November 2015

Benefits Realisation Shouldn’t Be A Witch-Hunt!

  • Adrian Reed 
  • 6 min read

Unhappy/angry office worker with head on deskOrganisations that initiate projects generally do so to embed some kind of favourable change into their operation. The types of outcome and benefits desired will vary depending on the organisation’s situation and strategy, but might involve increasing revenue, reducing costs, achieving regulatory compliance, improving customer service or any other combination of goals. Let’s imagine that a financial services organisation decides to streamline its ‘customer sign-up/on-boarding’ process. Possible benefits might include providing enhanced customer service (leading to an increase in sales) and lower processing costs (leading to higher profits). There are likely to be many different ways of achieving these outcomes—and those options are likely to be examined in some form of business case. For small projects this might be a very lightweight document, with larger projects and programmes needing a more thorough and formal document. Either way, the relative pros/cons of various approaches will be considered—including the tangible and intangible costs/benefits, and also the risks.


The business case is often the gateway to getting a project off the ground. In many organisations it is like a key to the cheque-book—until the business case has been signed off work cannot start with any vigour. This leads to a useful focus on a business case early in the project lifecycle—which is a good thing of course—but once the cheques have been written, interest can start to evaporate very quickly. There is a danger that the business case will fester away, collecting dust in a document repository rather than being seen as a ‘living document’ that is central to the project and change initiative. This can lead to some very unfortunate outcomes.


A business case shouldn’t be “one and done”

Good Problem Solving Needs Good Problem Ownership!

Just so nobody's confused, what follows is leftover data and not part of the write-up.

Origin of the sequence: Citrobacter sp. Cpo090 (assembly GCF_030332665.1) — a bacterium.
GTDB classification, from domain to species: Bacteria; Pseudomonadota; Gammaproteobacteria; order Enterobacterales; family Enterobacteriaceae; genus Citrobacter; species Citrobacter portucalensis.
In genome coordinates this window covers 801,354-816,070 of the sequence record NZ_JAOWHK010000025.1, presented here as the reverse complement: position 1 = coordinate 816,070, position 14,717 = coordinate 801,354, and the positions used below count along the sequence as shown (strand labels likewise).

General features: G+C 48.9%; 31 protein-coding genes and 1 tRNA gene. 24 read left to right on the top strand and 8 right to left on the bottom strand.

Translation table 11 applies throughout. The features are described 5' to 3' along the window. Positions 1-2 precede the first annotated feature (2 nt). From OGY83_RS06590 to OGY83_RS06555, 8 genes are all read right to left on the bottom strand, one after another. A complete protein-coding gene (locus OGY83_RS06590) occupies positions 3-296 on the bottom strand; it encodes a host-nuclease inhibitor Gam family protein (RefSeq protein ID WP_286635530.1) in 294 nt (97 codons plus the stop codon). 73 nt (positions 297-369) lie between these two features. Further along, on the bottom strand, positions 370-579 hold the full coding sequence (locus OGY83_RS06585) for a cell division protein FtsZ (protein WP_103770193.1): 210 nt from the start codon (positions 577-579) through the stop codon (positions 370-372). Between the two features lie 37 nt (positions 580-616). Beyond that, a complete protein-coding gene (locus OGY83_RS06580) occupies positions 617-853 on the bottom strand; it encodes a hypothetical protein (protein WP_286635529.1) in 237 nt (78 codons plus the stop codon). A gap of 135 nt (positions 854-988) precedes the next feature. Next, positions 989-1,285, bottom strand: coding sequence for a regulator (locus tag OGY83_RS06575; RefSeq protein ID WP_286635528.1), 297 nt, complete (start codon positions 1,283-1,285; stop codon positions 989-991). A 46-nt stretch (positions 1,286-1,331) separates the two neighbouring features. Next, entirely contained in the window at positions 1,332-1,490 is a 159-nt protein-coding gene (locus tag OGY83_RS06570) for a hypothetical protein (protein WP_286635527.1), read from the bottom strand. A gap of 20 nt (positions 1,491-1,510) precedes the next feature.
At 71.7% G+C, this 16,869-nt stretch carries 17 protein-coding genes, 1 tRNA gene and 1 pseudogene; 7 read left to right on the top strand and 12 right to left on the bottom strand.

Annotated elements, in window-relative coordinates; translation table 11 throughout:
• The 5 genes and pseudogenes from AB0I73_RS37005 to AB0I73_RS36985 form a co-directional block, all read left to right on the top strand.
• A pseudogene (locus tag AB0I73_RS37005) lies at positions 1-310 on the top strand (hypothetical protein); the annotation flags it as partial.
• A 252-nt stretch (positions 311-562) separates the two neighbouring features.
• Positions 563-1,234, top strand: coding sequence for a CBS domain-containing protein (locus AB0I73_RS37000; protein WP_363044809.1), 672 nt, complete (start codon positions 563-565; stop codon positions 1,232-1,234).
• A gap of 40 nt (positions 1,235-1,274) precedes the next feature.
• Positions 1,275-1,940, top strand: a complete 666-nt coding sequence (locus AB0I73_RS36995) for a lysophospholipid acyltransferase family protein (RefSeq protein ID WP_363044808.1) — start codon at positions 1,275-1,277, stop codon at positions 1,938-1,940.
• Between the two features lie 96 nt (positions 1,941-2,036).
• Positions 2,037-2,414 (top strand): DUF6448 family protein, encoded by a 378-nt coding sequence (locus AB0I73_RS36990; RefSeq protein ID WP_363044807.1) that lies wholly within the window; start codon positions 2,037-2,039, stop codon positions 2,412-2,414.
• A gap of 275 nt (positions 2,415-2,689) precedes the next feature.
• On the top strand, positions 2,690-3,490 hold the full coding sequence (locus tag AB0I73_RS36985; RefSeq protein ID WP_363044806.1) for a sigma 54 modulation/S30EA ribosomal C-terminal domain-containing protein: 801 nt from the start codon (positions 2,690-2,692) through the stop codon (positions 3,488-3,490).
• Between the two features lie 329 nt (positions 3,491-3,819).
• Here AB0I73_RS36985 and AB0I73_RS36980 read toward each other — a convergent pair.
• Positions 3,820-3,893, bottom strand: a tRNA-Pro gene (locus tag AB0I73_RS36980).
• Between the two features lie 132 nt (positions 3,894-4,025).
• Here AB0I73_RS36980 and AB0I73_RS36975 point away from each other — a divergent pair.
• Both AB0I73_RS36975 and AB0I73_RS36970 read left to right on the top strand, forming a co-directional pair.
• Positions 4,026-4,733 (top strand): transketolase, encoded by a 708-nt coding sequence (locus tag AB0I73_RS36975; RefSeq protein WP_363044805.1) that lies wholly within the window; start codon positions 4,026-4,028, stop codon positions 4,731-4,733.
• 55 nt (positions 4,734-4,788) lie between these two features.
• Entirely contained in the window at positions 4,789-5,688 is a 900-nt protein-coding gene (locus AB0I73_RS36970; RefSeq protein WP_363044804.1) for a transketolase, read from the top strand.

problem ownerProblem solving is a skill that is relevant for just about every role within an organisation. It doesn’t matter whether you spend most of your time working with colleagues internally, or whether you work for a managed services provider (MSP) that offers services externally, it is likely that dealing with problems takes up a significant part of your day. Whether you’re a CEO, receptionist, or contact centre worker, chances are that you are involved with solving a wide range of problems. These can range from small, well defined and well scoped problems (for example, a customer not receiving a parcel) right through to tricky, messy and ill-defined problems (for example, revenue dropping due to multiple unrelated yet volatile conditions in the business environment). Sometimes, our problem solving activities are so ingrained in our daily activities that we do them without thinking. Other times, for larger problems, we might use formal business analysis, creative thinking or problem management techniques. Entire methodologies and practices have emerged which help us liaise with relevant stakeholders and analyse different potential options for solving organisational problems.


One important element of problem solving that is rarely discussed is problem ownership. Even the smallest problem is likely to need coordinated action from a range of people within the organisation to resolve. The problem owner works with others to ensure this cohesive and coordinated response. Significant problems can occur when a problem isn’t ‘owned’.